The hour of reconciliation between Polish and Ukrainian churches is at hand

The war in Ukraine is a historic chance for Ukrainians and Poles to forgive each other for past sins, said the archbishop of Lublin

editor: Grzegorz Adamczyk
author: Marcin Przeciszewski
Polish Catholics bishops with Ukrainian Orthodox Church representatives in Kyiv. (Source: Twitter@StanislaBudzik)

The time for full reconciliation between Poland and Ukraine is at hand and may now involve both the Greek Catholic as well as the Ukrainian Orthodox Church, said Archbishop of Lublin Stanisław Budzik after returning from the Polish Episcopate’s mission to Lviv and Kyiv, in an interview with Polish media outlet Tygodnik Solidarność.

Archbishop Budzik and the delegation from the Polish Episcopate visited Bucha and Yrpin, the sites of massacres in Ukraine. He underlined the bravery and determination of the Ukrainians he met.

“We saw the great heart of the Ukrainian nation, its love of freedom and willingness to defend fundamental values,” he said. He also felt that Ukraine was now a nation admired worldwide for its resistance.

He said he saw a great opportunity for Polish-Ukrainian reconciliation because Poland was in the forefront of the allies of Ukraine, which was a great chance to overcome a difficult historic past.

“Today’s relations between our two nations are almost euphoric and this could be translated into real brotherhood that can heal the wounds of the past,” he said.

It is a past that has included the massacre of Poles in Volhynia and the post-war cleansing of Ukrainians by the Polish army in the south-east of Poland, as well as earlier colonization of Ukraine by Polish magnates and Ukrainian Cossacks working with the Tsar against Poles.

The chance is now there for both sides to forgive each other, and the work began by Pope John Paul II’s visit to Ukraine in 2001 could now be completed, the archbishop said.

Asked whether the reconciliation between the Roman and Greek Catholic Churches should not now be broadened to include the Ukrainian Orthodox Church, the archbishop agreed. He saw both these churches as having a great role to play in building Ukrainian identity. Archbishop Budzik praised the Ukrainian Orthodox establishment for being open to ecumenical dialogue following its separation from Moscow three years ago.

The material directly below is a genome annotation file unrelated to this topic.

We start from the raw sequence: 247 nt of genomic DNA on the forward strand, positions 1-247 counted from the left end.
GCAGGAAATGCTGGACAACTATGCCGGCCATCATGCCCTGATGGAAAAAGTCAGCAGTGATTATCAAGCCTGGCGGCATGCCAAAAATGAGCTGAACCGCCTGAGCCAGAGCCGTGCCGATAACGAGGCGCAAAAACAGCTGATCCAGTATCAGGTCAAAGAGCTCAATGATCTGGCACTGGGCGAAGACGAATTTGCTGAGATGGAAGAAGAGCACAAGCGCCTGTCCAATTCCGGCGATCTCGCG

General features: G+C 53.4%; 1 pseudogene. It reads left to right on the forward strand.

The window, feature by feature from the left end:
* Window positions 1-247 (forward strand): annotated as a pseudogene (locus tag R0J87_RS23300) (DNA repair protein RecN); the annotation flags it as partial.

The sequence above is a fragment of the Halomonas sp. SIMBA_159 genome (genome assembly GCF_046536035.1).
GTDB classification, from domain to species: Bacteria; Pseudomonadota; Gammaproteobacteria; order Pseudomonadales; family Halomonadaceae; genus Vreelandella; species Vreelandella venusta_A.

The talks were made easier by the enormous amount of good will that has built up between the two nations as a result of Polish humanitarian efforts to help Ukraine and the fact there are no refugee camps in Poland because Poles have been willing to take the refugees into their own homes.

Asked whether he feared that Poles could tire of their “guests,” Budzik felt this was unlikely because Ukrainians had already found a home and place of work in Poland before the war and Poles appreciated them. He saw a greater danger that there might be a conflict of interest in terms of Ukraine needing its people back for the reconstruction process rather than remaining to work in Poland.  

Archbishop Budzik was particularly impressed with how Ukrainians have shown readiness to sacrifice their lives for their country and the values dear to them. He contrasted that to polling research in Poland showing that many would flee if their lives were in danger and only a minority would be willing to risk their lives.

“Ukraine with its readiness to shed blood for fundamental values represents the missing conscience of Europe,” he said. He hoped that this readiness for sacrifice would be recognized and would lead to speedy Ukrainian accession to the EU and NATO. 

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